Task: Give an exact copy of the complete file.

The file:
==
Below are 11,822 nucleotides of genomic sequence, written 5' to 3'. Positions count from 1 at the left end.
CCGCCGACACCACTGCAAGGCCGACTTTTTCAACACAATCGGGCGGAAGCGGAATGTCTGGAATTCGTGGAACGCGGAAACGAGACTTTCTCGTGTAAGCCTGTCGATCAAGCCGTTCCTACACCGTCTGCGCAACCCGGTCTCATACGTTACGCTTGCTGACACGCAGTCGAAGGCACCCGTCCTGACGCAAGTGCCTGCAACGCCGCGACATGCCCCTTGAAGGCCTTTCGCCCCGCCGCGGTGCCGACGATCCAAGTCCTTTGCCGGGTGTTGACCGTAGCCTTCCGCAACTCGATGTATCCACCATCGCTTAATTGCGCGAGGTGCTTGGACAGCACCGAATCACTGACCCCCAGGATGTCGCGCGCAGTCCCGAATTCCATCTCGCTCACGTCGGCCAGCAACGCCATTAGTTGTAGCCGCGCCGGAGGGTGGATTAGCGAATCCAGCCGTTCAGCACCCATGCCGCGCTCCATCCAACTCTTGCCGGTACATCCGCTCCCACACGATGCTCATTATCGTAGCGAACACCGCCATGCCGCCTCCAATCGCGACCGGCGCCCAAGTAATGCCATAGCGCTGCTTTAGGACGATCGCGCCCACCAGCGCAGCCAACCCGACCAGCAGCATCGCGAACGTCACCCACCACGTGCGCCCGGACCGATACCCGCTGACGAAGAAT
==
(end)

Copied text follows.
Below are 11,822 nucleotides of genomic sequence, written 5' to 3'. Positions count from 1 at the left end.
CCGCCGACACCACTGCAAGGCCGACTTTTTCAACACAATCGGGCGGAAGCGGAATGTCTGGAATTCGTGGAACGCGGAAACGAGACTTTCTCGTGTAAGCCTGTCGATCAAGCCGTTCCTACACCGTCTGCGCAACCCGGTCTCATACGTTACGCTTGCTGACACGCAGTCGAAGGCACCCGTCCTGACGCAAGTGCCTGCAACGCCGCGACATGCCCCTTGAAGGCCTTTCGCCCCGCCGCGGTGCCGACGATCCAAGTCCTTTGCCGGGTGTTGACCGTAGCCTTCCGCAACTCGATGTATCCACCATCGCTTAATTGCGCGAGGTGCTTGGACAGCACCGAATCACTGACCCCCAGGATGTCGCGCGCAGTCCCGAATTCCATCTCGCTCACGTCGGCCAGCAACGCCATTAGTTGTAGCCGCGCCGGAGGGTGGATTAGCGAATCCAGCCGTTCAGCACCCATGCCGCGCTCCATCCAACTCTTGCCGGTACATCCGCTCCCACACGATGCTCATTATCGTAGCGAACACCGCCATGCCGCCTCCAATCGCGACCGGCGCCCAAGTAATGCCATAGCGCTGCTTTAGGACGATCGCGCCCACCAGCGCAGCCAACCCGACCAGCAGCATCGCGAACGTCACCCACCACGTGCGCCCGGACCGATACCCGCTGACGAAGAAT